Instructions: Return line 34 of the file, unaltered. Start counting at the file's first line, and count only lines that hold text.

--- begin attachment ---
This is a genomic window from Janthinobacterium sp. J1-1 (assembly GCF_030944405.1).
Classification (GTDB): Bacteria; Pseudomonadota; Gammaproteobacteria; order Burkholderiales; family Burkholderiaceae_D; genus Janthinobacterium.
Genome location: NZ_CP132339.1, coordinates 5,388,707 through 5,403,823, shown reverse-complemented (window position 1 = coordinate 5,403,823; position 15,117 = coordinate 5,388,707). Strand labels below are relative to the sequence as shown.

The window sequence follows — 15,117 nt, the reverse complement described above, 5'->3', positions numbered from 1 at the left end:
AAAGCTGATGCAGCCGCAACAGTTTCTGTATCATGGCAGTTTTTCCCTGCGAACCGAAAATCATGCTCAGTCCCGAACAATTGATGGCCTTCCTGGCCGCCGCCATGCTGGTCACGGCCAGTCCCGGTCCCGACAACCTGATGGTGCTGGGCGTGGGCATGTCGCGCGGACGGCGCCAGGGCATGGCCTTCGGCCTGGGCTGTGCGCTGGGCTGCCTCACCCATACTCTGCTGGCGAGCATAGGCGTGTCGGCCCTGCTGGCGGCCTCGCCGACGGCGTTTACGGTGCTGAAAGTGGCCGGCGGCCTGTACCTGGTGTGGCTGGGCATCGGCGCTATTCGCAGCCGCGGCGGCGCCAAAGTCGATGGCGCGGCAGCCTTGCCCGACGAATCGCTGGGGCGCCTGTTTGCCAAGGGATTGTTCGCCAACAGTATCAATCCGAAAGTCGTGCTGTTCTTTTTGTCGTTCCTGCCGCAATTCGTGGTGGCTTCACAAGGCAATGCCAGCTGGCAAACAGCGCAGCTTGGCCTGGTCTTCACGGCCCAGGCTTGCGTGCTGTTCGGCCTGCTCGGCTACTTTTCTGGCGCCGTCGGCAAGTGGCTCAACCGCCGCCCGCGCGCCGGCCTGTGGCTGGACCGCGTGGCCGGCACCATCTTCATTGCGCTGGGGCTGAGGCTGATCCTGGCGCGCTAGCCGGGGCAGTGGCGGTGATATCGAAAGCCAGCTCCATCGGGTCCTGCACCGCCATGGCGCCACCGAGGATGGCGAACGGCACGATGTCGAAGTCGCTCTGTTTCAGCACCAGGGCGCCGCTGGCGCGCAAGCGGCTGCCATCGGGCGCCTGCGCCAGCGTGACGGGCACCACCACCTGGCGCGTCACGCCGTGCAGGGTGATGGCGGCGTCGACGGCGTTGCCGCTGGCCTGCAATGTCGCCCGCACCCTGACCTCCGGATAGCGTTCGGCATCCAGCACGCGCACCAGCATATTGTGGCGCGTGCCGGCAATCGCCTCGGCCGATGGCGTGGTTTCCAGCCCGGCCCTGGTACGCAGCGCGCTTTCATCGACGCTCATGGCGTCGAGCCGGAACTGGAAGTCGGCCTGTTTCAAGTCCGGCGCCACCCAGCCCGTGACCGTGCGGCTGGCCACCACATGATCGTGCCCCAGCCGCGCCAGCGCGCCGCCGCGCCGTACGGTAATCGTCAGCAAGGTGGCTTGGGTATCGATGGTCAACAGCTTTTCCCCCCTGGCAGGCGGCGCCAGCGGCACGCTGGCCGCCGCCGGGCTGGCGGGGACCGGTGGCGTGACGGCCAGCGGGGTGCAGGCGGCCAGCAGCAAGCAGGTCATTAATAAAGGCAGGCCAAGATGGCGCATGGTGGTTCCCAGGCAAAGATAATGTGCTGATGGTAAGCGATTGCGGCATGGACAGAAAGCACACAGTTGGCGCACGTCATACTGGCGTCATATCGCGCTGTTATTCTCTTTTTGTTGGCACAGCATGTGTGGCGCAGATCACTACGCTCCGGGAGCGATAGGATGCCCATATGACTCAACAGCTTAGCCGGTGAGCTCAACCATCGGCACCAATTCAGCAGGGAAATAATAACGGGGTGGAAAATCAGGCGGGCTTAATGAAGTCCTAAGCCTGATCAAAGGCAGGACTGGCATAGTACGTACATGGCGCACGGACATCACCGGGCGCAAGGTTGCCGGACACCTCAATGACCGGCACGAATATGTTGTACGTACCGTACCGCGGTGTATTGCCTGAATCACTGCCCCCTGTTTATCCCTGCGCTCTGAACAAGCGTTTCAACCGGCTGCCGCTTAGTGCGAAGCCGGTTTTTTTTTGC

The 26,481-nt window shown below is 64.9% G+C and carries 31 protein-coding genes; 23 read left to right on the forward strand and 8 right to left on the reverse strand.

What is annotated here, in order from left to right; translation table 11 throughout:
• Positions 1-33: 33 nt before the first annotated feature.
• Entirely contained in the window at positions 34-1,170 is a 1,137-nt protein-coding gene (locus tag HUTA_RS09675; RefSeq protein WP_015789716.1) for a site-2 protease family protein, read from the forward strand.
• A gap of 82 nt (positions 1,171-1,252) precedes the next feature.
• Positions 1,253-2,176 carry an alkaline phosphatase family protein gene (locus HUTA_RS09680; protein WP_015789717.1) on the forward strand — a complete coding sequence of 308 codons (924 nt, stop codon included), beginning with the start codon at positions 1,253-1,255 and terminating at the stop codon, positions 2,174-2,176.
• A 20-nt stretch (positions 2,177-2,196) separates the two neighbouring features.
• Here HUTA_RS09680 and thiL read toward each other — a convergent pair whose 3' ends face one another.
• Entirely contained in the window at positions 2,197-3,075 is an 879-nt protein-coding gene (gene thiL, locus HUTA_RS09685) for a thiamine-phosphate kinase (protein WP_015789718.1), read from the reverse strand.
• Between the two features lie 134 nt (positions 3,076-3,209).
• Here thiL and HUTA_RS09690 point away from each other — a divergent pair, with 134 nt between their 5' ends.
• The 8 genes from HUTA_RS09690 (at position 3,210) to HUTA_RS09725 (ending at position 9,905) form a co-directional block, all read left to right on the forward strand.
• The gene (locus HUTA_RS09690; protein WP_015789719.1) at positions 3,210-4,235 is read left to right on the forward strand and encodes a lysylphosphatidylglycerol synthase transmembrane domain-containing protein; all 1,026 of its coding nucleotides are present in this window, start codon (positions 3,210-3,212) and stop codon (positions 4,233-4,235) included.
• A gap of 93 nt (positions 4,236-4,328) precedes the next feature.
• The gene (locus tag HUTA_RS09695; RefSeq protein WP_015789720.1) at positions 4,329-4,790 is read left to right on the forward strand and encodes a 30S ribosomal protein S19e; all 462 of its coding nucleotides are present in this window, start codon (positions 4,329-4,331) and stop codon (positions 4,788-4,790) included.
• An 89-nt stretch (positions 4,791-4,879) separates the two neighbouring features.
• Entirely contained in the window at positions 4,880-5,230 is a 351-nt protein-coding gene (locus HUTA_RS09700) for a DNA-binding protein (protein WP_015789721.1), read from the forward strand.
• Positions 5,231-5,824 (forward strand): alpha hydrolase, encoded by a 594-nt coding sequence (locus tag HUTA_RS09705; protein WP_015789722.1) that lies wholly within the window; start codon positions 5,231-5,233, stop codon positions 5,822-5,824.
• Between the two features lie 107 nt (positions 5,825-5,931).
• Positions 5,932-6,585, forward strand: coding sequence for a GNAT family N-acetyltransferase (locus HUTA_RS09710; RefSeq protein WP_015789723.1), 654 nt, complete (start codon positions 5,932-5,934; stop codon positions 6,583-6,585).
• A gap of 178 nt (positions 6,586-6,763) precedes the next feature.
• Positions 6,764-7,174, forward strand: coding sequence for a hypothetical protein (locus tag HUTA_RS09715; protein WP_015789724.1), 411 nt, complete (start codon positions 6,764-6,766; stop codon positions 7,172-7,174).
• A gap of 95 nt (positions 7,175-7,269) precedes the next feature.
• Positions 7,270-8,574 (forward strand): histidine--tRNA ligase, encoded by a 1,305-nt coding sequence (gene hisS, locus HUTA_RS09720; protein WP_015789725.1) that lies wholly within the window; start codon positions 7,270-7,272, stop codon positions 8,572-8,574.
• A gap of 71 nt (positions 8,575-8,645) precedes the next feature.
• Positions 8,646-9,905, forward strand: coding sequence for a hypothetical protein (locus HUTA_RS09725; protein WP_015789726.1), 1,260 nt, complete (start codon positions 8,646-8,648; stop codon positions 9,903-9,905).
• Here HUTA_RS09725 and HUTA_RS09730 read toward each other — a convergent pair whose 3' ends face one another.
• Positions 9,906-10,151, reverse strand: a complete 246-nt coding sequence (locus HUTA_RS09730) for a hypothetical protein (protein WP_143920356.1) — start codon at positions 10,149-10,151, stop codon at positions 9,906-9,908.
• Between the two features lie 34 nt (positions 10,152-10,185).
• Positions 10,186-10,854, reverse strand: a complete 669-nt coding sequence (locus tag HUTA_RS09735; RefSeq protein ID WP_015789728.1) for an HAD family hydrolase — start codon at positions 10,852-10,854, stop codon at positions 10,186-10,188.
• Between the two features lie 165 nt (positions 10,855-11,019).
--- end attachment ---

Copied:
• Between the two features lie 34 nt (positions 10,152-10,185).